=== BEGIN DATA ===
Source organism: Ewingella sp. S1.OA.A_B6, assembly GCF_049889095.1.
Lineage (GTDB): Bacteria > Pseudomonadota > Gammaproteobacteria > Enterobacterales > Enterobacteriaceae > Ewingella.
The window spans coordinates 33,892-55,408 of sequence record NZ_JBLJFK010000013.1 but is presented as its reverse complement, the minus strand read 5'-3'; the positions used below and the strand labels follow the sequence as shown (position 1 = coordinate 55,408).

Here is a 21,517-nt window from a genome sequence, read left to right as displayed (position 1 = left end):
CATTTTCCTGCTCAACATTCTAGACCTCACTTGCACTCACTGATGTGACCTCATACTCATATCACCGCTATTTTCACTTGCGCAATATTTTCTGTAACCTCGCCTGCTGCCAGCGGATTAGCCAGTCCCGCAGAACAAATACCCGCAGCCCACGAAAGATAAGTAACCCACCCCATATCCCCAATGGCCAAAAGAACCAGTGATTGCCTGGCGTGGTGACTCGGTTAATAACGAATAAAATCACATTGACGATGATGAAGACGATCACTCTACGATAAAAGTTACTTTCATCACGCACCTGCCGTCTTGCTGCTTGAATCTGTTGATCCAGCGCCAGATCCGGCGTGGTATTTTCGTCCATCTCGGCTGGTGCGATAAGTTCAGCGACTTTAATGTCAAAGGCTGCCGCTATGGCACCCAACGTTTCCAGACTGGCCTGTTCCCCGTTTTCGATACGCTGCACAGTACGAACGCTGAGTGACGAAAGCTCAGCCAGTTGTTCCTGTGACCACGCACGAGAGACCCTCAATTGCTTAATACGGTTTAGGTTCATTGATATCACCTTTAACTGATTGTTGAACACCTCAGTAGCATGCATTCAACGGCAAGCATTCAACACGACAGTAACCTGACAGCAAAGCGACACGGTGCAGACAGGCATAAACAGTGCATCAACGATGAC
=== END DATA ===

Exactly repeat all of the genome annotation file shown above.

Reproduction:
Source organism: Ewingella sp. S1.OA.A_B6, assembly GCF_049889095.1.
Lineage (GTDB): Bacteria > Pseudomonadota > Gammaproteobacteria > Enterobacterales > Enterobacteriaceae > Ewingella.
The window spans coordinates 33,892-55,408 of sequence record NZ_JBLJFK010000013.1 but is presented as its reverse complement, the minus strand read 5'-3'; the positions used below and the strand labels follow the sequence as shown (position 1 = coordinate 55,408).

Here is a 21,517-nt window from a genome sequence, read left to right as displayed (position 1 = left end):
CATTTTCCTGCTCAACATTCTAGACCTCACTTGCACTCACTGATGTGACCTCATACTCATATCACCGCTATTTTCACTTGCGCAATATTTTCTGTAACCTCGCCTGCTGCCAGCGGATTAGCCAGTCCCGCAGAACAAATACCCGCAGCCCACGAAAGATAAGTAACCCACCCCATATCCCCAATGGCCAAAAGAACCAGTGATTGCCTGGCGTGGTGACTCGGTTAATAACGAATAAAATCACATTGACGATGATGAAGACGATCACTCTACGATAAAAGTTACTTTCATCACGCACCTGCCGTCTTGCTGCTTGAATCTGTTGATCCAGCGCCAGATCCGGCGTGGTATTTTCGTCCATCTCGGCTGGTGCGATAAGTTCAGCGACTTTAATGTCAAAGGCTGCCGCTATGGCACCCAACGTTTCCAGACTGGCCTGTTCCCCGTTTTCGATACGCTGCACAGTACGAACGCTGAGTGACGAAAGCTCAGCCAGTTGTTCCTGTGACCACGCACGAGAGACCCTCAATTGCTTAATACGGTTTAGGTTCATTGATATCACCTTTAACTGATTGTTGAACACCTCAGTAGCATGCATTCAACGGCAAGCATTCAACACGACAGTAACCTGACAGCAAAGCGACACGGTGCAGACAGGCATAAACAGTGCATCAACGATGAC